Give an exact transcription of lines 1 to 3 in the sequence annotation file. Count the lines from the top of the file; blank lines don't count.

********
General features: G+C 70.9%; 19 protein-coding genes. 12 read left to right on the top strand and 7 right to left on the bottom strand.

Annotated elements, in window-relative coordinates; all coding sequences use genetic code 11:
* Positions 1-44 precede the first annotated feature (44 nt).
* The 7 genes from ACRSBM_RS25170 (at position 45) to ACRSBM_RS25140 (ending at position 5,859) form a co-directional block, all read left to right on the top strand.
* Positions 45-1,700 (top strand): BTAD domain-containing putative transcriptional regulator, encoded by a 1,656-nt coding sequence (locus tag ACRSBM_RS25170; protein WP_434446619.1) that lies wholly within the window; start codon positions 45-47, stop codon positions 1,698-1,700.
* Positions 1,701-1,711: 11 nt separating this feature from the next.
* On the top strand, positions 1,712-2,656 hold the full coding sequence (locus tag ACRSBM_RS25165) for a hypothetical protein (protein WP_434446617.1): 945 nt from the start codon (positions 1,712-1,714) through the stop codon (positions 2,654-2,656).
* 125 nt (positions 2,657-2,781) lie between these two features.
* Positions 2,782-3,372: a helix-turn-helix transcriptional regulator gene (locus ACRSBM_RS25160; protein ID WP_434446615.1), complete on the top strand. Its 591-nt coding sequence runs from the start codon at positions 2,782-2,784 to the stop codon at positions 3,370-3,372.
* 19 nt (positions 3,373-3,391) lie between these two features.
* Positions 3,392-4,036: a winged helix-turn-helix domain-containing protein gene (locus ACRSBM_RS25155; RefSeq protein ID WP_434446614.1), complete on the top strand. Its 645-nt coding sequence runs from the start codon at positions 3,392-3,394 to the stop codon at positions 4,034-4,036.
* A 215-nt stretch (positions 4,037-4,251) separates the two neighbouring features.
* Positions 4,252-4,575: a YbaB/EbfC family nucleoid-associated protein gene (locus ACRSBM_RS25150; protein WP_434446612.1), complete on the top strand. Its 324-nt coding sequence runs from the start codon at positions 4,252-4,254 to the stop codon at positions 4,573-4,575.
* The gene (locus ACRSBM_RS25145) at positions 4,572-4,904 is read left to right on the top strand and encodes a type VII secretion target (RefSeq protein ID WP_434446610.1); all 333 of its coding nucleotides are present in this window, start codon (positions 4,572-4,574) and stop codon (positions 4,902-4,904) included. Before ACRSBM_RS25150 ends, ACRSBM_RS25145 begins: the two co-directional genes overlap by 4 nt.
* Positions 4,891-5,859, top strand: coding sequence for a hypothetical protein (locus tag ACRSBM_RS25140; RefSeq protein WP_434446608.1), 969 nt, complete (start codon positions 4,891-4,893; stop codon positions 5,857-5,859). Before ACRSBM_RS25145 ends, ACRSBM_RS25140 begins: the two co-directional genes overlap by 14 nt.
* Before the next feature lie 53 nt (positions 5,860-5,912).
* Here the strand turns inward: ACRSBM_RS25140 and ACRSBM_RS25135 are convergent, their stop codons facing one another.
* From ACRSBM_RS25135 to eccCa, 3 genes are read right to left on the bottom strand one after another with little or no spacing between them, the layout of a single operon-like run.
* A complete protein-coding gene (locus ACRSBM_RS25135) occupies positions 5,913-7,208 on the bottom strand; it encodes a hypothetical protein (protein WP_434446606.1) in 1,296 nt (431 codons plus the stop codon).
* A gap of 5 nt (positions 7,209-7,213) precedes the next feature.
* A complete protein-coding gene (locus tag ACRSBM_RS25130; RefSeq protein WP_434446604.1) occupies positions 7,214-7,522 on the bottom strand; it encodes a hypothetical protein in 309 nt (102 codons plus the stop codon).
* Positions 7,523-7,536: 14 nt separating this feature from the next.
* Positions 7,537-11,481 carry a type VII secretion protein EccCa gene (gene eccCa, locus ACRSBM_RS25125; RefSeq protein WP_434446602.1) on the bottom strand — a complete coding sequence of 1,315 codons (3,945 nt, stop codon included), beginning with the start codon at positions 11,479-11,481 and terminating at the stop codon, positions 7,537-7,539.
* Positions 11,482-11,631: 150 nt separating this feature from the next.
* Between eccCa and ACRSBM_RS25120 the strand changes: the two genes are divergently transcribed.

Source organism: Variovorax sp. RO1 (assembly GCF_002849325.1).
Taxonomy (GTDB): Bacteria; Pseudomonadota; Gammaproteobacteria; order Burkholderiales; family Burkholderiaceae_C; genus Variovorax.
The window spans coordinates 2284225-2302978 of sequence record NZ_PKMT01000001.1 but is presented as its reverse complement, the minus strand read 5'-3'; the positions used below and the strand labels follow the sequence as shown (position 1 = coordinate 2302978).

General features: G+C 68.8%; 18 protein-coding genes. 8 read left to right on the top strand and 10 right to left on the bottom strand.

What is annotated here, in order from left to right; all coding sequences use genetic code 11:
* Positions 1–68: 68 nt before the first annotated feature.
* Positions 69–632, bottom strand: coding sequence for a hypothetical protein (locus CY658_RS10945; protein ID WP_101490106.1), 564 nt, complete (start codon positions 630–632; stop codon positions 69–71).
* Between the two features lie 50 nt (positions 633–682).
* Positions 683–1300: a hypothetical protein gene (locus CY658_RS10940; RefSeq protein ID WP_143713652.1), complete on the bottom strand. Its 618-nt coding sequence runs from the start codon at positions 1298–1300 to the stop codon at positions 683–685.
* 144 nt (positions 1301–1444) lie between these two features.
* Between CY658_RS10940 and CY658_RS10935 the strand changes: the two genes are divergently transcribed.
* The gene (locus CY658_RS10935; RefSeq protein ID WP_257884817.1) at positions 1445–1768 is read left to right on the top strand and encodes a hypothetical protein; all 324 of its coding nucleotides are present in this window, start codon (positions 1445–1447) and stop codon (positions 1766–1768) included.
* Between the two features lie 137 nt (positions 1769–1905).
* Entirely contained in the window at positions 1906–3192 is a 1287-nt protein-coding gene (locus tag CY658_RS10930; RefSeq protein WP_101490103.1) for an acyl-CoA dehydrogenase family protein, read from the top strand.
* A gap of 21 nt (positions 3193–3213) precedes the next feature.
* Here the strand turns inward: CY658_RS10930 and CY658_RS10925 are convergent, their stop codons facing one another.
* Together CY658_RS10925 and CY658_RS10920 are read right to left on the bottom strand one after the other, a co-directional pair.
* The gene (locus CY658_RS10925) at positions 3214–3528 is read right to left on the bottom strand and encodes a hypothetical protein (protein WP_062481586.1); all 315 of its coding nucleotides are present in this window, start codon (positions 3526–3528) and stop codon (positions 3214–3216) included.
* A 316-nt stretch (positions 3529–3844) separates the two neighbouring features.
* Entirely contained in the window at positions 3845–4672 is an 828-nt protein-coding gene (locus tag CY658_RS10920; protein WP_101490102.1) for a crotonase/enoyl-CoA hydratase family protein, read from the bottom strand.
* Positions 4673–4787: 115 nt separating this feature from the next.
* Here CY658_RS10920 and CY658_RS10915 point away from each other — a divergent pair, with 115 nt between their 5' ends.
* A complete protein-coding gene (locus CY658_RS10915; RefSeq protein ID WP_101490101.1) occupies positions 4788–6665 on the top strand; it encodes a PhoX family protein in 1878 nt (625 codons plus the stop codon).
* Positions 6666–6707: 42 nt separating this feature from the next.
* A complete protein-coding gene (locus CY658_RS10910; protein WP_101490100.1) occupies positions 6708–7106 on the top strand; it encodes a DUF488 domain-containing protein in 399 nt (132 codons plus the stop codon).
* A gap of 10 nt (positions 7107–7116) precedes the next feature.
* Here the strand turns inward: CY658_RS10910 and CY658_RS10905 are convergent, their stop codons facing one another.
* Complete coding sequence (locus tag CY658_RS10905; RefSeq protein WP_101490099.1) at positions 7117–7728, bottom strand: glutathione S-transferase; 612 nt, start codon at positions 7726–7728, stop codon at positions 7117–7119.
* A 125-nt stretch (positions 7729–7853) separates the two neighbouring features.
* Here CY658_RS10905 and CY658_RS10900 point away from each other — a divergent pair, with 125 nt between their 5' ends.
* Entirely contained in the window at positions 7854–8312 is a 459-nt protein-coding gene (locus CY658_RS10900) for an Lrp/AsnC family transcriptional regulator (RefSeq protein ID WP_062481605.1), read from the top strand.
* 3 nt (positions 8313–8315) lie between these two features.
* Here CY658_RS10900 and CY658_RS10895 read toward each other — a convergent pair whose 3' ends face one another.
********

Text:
General features: G+C 70.9%; 19 protein-coding genes. 12 read left to right on the top strand and 7 right to left on the bottom strand.

Annotated elements, in window-relative coordinates; all coding sequences use genetic code 11:
* Positions 1-44 precede the first annotated feature (44 nt).